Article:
The work-in-progress of TK TK TK
The work-in-progress of Dream the Combine and Clayton Binkley's Lure. Jasmyne Keimig

It was a rainy day when I stopped by the MadArt Open Studio. The floor-to-ceiling windows were wide open, letting in the cold, wet air. As I carefully stepped inside the space, my foot landed on one end of a giant steel walkway that resembled something like the bones of a sprawling, intersecting, lattice steel structure. The path in front of me sloped upward, culminating close to the ceiling of the space. Engineers were hunched over the grates, welding them together, adding metal rods to the path, intended to be connected to the blue mesh that currently hangs on the façade of the building.

The structure-pathway is a result of a collaboration between Minnesota-based artist/architect duo Tom Carruthers and Jennifer Newsom—collectively known as Dream the Combine—and local artist-engineer Clayton Binkley. Together, these artists create inhabitable structures and installations that explore the body in relationship to space, light, and environment, having recently worked together on a Museum of Modern Art and MoMA PS1-funded project called Hide & Seek. And their MadArt exhibition Lure, which opens officially on Oct. 17, is a continuation of that project.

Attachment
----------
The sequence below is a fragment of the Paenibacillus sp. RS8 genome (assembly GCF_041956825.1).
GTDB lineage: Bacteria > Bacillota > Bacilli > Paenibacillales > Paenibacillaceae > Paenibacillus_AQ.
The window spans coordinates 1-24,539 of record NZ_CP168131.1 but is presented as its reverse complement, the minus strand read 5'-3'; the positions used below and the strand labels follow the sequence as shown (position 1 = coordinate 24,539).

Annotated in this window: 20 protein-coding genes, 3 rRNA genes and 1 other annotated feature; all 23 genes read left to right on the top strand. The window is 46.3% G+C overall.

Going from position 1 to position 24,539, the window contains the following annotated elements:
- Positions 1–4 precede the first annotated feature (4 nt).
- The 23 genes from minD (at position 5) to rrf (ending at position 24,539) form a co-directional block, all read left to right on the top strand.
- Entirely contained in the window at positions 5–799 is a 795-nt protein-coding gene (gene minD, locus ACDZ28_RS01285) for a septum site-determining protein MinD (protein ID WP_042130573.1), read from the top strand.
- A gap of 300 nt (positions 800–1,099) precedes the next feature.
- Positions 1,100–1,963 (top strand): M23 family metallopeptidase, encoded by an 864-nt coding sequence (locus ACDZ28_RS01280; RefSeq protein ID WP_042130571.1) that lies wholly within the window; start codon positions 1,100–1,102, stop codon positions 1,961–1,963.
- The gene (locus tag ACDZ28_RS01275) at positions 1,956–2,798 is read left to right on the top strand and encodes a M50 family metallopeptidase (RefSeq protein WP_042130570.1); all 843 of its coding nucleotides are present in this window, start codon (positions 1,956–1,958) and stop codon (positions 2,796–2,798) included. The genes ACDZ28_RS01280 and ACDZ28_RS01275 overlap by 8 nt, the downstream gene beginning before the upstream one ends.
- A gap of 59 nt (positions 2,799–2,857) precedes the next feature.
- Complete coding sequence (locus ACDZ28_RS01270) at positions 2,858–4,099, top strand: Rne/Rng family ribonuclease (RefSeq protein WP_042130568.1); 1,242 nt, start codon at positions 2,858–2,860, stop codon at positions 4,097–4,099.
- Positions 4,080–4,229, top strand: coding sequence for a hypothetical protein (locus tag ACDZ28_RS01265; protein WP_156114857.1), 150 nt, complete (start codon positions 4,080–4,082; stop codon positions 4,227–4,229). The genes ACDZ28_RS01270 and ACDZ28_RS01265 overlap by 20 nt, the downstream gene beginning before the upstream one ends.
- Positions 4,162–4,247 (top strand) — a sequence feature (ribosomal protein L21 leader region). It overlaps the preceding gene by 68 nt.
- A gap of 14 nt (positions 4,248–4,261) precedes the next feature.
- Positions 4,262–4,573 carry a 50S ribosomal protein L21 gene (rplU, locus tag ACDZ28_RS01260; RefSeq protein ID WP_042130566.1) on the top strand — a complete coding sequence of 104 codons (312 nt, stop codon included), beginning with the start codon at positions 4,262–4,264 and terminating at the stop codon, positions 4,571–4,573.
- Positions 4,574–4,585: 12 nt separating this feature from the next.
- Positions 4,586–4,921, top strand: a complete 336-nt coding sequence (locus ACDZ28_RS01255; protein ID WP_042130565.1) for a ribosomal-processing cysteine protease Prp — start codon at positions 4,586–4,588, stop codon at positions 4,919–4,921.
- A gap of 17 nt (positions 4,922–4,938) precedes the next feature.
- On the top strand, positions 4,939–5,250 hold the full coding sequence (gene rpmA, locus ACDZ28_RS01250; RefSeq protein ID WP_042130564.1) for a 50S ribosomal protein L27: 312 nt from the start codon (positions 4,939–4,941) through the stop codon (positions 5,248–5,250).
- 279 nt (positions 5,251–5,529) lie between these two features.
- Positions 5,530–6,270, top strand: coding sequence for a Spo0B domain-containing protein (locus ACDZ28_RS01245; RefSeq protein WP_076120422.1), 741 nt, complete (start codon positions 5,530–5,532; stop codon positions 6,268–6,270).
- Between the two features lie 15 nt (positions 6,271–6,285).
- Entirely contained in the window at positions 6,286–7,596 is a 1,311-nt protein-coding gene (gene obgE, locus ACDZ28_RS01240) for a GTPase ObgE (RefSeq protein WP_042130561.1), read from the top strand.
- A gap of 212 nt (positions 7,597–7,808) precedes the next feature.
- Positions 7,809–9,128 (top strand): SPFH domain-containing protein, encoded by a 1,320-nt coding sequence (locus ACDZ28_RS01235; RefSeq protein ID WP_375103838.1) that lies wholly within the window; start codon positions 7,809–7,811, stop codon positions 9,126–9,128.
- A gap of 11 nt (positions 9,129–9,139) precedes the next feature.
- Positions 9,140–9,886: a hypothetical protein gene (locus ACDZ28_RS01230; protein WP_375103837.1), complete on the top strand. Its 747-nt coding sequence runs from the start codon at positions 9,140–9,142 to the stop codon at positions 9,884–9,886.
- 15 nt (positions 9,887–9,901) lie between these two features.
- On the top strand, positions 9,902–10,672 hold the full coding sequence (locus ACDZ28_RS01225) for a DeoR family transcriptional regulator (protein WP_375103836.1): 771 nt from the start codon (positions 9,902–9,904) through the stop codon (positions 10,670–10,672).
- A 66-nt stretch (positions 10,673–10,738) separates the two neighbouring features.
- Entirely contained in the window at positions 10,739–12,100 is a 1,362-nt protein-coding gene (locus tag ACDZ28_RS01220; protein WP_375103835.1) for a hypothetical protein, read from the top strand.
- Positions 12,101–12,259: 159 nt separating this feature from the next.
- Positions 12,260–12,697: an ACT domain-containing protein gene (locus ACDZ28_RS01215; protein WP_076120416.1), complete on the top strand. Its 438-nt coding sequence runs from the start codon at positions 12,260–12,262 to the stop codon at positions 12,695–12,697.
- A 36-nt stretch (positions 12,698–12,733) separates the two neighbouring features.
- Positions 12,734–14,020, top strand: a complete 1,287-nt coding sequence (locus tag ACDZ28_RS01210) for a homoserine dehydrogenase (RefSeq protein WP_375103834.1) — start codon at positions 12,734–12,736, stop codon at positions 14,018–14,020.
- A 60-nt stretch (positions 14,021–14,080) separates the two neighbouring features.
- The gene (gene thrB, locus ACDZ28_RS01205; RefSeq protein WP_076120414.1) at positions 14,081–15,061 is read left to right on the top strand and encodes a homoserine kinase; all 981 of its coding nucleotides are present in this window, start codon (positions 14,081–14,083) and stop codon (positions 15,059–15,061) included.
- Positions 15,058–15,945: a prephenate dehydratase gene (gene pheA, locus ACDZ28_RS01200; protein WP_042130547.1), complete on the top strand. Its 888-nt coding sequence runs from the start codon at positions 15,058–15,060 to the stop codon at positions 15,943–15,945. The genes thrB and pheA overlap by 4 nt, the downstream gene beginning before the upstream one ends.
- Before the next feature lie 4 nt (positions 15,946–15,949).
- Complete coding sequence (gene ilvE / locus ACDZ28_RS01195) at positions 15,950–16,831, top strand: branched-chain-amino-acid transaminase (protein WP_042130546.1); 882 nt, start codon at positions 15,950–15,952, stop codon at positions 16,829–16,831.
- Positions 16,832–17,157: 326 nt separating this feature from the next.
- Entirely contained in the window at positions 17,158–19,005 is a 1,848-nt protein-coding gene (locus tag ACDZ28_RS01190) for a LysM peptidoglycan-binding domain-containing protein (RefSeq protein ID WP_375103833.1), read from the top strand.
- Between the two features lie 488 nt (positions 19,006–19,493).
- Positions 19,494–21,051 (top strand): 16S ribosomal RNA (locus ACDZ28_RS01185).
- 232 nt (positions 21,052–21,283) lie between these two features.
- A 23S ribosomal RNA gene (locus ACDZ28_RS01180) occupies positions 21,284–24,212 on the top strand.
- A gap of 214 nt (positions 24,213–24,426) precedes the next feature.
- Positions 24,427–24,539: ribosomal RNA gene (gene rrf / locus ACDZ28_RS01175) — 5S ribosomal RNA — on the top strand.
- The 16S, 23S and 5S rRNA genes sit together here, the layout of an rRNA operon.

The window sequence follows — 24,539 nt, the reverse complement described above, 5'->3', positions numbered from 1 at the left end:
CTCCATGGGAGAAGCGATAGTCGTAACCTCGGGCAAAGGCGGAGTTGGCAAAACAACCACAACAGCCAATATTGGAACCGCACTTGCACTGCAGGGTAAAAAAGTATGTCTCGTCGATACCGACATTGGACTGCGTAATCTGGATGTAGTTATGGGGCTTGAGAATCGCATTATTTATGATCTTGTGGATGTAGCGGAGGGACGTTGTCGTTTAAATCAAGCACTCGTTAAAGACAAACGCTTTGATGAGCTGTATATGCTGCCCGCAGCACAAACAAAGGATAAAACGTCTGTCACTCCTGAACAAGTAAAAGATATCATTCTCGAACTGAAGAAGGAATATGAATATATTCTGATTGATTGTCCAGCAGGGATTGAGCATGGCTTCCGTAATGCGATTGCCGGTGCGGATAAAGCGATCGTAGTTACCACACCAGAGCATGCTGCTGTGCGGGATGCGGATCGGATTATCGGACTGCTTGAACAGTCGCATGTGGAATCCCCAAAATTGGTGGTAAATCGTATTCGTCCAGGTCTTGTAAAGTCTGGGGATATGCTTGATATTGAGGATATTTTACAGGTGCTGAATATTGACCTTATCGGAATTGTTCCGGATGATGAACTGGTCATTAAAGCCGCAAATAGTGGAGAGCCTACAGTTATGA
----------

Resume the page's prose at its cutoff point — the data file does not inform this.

Support The Stranger

The view from the top corner.
The view from the top corner. Jasmyne Keimig

In keeping with MadArt's interest in playing with scale, light, space, and process—like I've written about Maja Petrić's We Are All Made of Light and Taiji Miyasaka's Circum·ambience—with Lure, Carruthers, Newsom, and Binkley are radically transforming the studio space and the viewer's relationship to it. The steel pathways mostly start right where the window-doors end, connecting and activating the street, in an attempt to draw people in. Hence the title of show. The end result will be a steel structure ensconced in blue mesh, with visitors meditatively and curiously exploring the constructed and illusory space that addresses "access, observation, and spatial demarcation in Seattle’s urban context." During my visit, walking on the unfinished structure was just as thrilling and strange as I imagine the final product will be, encountering a familiar place with a completely new perspective.

The Open Studio hours are Tues-Fri, 12-5pm if you're interested in seeing it come together, and the opening reception will be Oct. 17, 6-8pm.

The blue netting that will be pulled and continued into the space, around all the steel.
The blue netting that will be pulled and continued into the space, around all the steel. JK